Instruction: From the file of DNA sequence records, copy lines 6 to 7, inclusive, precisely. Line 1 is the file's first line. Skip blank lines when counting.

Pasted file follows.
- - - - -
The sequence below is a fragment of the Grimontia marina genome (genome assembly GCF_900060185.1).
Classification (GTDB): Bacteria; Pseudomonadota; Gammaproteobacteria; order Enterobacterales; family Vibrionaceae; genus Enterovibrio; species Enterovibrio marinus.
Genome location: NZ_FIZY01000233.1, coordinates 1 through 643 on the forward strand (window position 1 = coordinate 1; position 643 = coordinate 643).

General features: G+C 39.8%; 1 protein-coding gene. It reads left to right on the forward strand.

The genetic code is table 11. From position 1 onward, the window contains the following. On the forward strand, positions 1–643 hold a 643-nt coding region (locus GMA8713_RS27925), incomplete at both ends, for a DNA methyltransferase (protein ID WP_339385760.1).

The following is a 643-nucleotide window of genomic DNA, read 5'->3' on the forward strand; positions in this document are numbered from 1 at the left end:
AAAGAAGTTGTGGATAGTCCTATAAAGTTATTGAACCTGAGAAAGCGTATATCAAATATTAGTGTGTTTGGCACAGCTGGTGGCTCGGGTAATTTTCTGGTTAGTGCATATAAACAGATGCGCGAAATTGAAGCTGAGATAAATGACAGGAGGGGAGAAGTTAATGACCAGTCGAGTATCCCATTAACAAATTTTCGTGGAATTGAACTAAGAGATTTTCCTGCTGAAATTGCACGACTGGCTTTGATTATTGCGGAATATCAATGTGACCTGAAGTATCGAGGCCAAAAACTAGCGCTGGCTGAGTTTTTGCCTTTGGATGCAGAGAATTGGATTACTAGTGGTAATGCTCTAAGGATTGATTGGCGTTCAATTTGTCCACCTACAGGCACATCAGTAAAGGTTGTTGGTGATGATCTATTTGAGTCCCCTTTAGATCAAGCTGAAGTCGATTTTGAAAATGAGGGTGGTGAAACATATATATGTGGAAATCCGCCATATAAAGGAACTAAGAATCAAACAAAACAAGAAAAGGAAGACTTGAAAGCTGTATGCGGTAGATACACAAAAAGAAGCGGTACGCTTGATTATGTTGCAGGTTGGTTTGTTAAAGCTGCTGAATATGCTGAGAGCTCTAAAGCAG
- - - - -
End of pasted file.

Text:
The following is a 643-nucleotide window of genomic DNA, read 5'->3' on the forward strand; positions in this document are numbered from 1 at the left end:
AAAGAAGTTGTGGATAGTCCTATAAAGTTATTGAACCTGAGAAAGCGTATATCAAATATTAGTGTGTTTGGCACAGCTGGTGGCTCGGGTAATTTTCTGGTTAGTGCATATAAACAGATGCGCGAAATTGAAGCTGAGATAAATGACAGGAGGGGAGAAGTTAATGACCAGTCGAGTATCCCATTAACAAATTTTCGTGGAATTGAACTAAGAGATTTTCCTGCTGAAATTGCACGACTGGCTTTGATTATTGCGGAATATCAATGTGACCTGAAGTATCGAGGCCAAAAACTAGCGCTGGCTGAGTTTTTGCCTTTGGATGCAGAGAATTGGATTACTAGTGGTAATGCTCTAAGGATTGATTGGCGTTCAATTTGTCCACCTACAGGCACATCAGTAAAGGTTGTTGGTGATGATCTATTTGAGTCCCCTTTAGATCAAGCTGAAGTCGATTTTGAAAATGAGGGTGGTGAAACATATATATGTGGAAATCCGCCATATAAAGGAACTAAGAATCAAACAAAACAAGAAAAGGAAGACTTGAAAGCTGTATGCGGTAGATACACAAAAAGAAGCGGTACGCTTGATTATGTTGCAGGTTGGTTTGTTAAAGCTGCTGAATATGCTGAGAGCTCTAAAGCAG